'No Trade Deal With a Corrupt Regime'
By James Parks,
May 2, 2007, AFL-CI0 Now
Colombia is the most dangerous country in the world for trade
unionists. Nearly 2,300 union leaders and members have been
murdered there since 1991 and the government routinely ignores
or violates internationally recognized workers' rights.
Last year alone, 72 trade unionists were murdered in Colombia.
Yet the Bush administration continues to push for a trade deal
with that country.
Colombian President Alvaro Uribe found out today that U.S.
working families will not tolerate their country making deals
with a corrupt regime. Uribe was met with strong opposition to
the Colombia Free Trade Agreement (FTA) from protesters,
activists and union leaders as he traveled across Washington,
D.C., trying to sell the deal.
The Bush administration submitted the deal to Congress in time
to be considered under its Fast Track trade- promotion
authority, which expires June 30. But workers in both
countries say the deal with Colombia should be renegotiated
because it will hurt workers and push back efforts to bring an
end to the violence against union leaders and ordinary
Outside the Center for American Progress near the White House,
where Uribe held a press conference today, nearly 100
demonstrators marched, carrying signs saying 'Just Say No to
FTA' and 'Colombia: Frightening Terrorist Agreement.'
Nine demonstrators laid on the sidewalk in body bags to
dramatize the violence against innocent people in Colombia.
Bob Baugh, director of the AFL-CIO Industrial Union Council,
told the crowd, 'This is a rotten deal.'
John Garces, a Colombian exile whose father was murdered by
paramilitaries, said, 'It pains my heart that the Uribe
government has done nothing to stop the killing of innocent
men like my father, whose only crime was to work to help
better the lives of his fellow workers.'
Now, after all these years of weakening the rights of
workers, of harassing them and murdering them, the
Colombian government has negotiated a free trade agreement
with the United States that will make it almost impossible
for workers in Colombia to ever recover. The entire labor
movement in Colombia is protesting this agreement. If the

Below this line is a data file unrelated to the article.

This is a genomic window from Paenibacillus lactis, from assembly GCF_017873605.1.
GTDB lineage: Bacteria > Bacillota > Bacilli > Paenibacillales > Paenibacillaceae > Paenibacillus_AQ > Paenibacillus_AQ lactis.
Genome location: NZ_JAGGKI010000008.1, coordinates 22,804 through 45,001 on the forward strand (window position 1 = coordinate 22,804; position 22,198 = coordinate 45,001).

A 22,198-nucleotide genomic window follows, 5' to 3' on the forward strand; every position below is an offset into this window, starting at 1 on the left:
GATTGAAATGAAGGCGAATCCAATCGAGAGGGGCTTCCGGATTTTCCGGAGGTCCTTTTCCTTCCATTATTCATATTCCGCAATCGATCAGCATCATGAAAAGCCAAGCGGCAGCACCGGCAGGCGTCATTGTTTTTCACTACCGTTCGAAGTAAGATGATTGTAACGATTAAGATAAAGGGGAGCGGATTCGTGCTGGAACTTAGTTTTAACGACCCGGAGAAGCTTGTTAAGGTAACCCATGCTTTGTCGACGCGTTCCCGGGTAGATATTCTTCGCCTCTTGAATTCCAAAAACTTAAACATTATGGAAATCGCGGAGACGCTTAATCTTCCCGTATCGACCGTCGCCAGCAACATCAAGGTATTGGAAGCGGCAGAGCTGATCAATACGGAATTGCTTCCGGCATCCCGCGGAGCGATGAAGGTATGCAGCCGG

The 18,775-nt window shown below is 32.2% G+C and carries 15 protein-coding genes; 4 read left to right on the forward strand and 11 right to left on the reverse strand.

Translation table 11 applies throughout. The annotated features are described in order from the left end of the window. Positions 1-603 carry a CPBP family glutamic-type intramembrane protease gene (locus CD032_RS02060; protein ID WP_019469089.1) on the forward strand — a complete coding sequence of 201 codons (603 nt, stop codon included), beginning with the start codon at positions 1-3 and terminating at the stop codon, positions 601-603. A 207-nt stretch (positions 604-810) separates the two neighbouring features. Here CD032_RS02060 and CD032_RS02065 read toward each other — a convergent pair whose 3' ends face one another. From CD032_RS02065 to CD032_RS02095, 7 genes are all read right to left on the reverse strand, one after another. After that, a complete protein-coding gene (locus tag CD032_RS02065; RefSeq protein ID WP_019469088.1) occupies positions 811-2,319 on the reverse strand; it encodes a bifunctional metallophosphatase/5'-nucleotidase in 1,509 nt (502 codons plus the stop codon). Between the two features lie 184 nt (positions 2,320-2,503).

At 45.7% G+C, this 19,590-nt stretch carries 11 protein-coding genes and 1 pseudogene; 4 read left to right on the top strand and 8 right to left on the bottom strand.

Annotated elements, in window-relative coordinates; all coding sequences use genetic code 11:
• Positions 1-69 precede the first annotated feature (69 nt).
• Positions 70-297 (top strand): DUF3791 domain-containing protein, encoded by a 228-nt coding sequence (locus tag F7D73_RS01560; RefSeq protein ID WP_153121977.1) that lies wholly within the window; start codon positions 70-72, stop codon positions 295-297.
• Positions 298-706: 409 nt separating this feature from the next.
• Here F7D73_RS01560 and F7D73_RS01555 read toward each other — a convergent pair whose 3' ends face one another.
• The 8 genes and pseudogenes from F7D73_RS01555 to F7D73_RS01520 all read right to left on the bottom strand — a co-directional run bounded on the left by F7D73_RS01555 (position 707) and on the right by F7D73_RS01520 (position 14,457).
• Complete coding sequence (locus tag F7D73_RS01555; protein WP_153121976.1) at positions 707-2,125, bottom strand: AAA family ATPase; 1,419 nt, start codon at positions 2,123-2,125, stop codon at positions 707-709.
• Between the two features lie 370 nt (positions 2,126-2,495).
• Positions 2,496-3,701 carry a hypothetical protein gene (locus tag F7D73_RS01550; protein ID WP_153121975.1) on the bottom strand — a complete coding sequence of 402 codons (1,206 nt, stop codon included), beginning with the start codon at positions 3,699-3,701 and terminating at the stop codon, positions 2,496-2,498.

FTA was actually going to bring jobs and development to
Colombia, then that wouldn't be the case.
Earlier in the day, the AFL-CIO issued a strong statement
condemning the free trade agreement with Colombia. Four
hundred trade unionists have been killed in Colombia since
Uribe took office in 2002. And his government has made
'repeated-but ineffectual-promises to end the situation of
impunity in the country,' the statement said.
In those cases where the killers are known, government-
supported paramilitary groups or the armed forces or
police have been found to be responsible. Many of Uribe's
senior advisors have been revealed to be connected to the
This is a corrupt nation and a corrupt regime.
Therefore, we stand with working people in the United
States and Colombia and say no to the [free trade
agreement] with Colombia.
After meeting with Uribe this afternoon, AFL-CIO President
John Sweeney said he delivered the message that the federation
is strongly opposed to a trade agreement at this time.
Colombia's atrocious human rights record sets it apart
from the rest of the world. There is no labor language
that could be inserted into the U.S.- Colombia FTA that
could adequately address the extraordinary-and unpunished-
violence confronting trade unionists in that country.
No labor chapter, no matter how well crafted, will be
sufficient to reduce, much less end, the incidence of the
most extreme and deadly violations of the right to free
association and collective bargaining. And no trade
agreement with Colombia should be considered until the
country meets an established set of human rights
According to the AFL-CIO statement, those benchmarks for
Colombia should include:
* Severing all ties with paramilitary organizations and
international criminal networks. * Making significant
advances in investigating and prosecuting crimes against
trade unionists. * Providing protection for unions and
trade unionists. * Bringing Colombia's labor laws into
conformity with International Labor Organization (ILO)
standards. * Supporting the ILO office in Colombia to
monitor labor rights compliance and investigate key cases
of assassinations of trade unionists.
At the press conference, Uribe tried to defend his
government's actions, saying he has committed no crime, but
that he has made mistakes. He said he is trying to move
Colombia toward 'institutional democracy' and fight terrorists
at the same time. But at times it seemed Uribe confused
opponents of his government with terrorists.
For example, when asked if he would prosecute multinational
companies that had been shown to have hired paramilitaries to
maintain order among workers, Uribe replied that one of the
first things terrorists do is try to discredit institutions
such as employers, the army and the police.
Responding to another question about reports that human rights
abuses by security forces are on the rise in Colombia, Uribe
said he wants to move toward better protection of human rights
but must be careful not to destroy the army and police in the
process. Never once did he say he would commit to stamping out
human rights abuses or ensure workers' rights.